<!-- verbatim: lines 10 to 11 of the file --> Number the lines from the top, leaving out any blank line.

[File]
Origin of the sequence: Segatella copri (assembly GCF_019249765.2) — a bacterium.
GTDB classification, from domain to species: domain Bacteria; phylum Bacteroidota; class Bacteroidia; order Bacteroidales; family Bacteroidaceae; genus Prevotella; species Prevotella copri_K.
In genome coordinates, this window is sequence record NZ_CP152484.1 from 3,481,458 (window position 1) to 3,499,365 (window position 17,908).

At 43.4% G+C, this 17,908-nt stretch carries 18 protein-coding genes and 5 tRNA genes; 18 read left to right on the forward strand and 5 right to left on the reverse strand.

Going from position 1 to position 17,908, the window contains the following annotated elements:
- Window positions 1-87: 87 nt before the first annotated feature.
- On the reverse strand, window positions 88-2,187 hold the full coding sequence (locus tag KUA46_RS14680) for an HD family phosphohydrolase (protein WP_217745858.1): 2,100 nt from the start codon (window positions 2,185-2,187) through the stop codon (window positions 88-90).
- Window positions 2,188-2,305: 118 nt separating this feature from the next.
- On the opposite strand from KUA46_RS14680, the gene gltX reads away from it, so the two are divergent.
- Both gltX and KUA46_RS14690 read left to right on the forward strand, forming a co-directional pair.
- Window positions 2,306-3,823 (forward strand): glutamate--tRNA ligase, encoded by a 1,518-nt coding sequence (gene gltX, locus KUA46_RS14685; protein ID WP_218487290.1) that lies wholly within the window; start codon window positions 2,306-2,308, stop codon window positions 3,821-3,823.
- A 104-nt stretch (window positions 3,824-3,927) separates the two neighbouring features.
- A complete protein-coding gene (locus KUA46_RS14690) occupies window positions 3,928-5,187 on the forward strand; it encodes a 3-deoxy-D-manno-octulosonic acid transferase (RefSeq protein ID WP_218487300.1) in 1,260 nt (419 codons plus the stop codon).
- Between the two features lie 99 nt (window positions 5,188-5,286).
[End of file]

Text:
- Both gltX and KUA46_RS14690 read left to right on the forward strand, forming a co-directional pair.
- Window positions 2,306-3,823 (forward strand): glutamate--tRNA ligase, encoded by a 1,518-nt coding sequence (gene gltX, locus KUA46_RS14685; protein ID WP_218487290.1) that lies wholly within the window; start codon window positions 2,306-2,308, stop codon window positions 3,821-3,823.